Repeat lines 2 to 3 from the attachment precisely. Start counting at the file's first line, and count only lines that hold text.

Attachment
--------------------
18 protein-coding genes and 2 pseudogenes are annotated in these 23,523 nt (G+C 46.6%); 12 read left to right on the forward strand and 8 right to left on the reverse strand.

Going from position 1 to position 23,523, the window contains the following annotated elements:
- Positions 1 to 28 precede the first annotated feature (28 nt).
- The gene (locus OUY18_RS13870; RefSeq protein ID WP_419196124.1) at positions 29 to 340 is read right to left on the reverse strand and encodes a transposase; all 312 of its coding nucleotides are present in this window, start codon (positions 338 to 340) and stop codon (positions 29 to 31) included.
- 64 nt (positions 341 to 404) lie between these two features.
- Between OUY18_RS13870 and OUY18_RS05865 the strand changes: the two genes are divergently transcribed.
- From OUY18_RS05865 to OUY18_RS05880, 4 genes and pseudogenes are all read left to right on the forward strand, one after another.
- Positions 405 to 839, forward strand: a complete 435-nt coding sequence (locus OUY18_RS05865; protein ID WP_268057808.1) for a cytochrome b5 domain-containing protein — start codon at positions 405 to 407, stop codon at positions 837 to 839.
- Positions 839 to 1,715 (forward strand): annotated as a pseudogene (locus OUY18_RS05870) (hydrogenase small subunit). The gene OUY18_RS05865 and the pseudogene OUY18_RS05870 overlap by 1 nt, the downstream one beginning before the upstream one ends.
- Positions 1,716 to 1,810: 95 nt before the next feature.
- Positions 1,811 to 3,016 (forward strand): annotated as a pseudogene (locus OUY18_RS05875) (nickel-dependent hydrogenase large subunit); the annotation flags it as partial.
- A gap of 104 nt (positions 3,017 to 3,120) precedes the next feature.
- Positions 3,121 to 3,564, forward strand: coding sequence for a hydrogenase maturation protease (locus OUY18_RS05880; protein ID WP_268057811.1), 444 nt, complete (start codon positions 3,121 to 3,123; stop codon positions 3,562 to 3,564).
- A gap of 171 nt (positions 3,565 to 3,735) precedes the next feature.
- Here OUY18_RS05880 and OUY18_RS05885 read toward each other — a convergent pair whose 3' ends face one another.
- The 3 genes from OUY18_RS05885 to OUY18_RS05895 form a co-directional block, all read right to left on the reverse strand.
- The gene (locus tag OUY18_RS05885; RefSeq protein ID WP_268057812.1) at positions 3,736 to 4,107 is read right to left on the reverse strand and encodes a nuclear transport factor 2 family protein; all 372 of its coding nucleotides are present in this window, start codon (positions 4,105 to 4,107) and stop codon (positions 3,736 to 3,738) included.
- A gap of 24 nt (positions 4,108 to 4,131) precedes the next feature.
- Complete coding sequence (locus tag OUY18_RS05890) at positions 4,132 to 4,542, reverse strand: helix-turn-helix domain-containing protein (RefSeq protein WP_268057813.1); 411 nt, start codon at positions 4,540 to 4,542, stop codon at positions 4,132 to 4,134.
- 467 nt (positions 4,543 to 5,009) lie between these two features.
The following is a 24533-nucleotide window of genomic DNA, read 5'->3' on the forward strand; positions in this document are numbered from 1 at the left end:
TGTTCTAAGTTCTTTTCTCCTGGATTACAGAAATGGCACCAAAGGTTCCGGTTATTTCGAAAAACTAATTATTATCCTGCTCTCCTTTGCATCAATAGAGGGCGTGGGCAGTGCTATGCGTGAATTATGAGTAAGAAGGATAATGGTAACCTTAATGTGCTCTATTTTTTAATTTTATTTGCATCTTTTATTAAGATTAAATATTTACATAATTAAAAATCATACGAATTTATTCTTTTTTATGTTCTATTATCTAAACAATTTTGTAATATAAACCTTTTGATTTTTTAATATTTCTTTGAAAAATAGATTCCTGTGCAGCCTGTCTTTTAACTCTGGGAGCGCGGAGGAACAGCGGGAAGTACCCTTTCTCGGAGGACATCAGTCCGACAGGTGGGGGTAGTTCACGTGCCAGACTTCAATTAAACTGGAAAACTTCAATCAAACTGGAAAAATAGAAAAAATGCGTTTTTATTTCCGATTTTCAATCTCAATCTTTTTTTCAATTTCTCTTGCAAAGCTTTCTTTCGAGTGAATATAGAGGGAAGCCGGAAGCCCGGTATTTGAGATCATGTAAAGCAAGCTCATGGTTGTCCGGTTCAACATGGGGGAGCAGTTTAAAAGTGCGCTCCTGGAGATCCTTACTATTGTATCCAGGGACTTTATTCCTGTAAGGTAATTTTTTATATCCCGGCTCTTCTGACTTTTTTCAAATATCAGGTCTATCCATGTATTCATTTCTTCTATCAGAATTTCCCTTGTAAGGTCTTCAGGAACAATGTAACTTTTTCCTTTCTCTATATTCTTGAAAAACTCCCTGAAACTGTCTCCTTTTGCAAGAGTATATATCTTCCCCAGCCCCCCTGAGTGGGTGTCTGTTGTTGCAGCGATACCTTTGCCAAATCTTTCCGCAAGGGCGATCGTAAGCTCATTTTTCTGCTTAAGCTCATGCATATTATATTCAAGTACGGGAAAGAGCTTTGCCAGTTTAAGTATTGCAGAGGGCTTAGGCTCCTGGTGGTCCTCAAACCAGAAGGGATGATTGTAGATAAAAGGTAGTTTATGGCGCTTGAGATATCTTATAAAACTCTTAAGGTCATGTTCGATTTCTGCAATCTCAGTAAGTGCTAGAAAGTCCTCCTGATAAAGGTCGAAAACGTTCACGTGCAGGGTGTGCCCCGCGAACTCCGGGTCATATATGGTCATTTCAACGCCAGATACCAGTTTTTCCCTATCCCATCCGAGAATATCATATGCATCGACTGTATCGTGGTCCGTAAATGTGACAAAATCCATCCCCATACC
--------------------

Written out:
Going from position 1 to position 23,523, the window contains the following annotated elements:
- Positions 1 to 28 precede the first annotated feature (28 nt).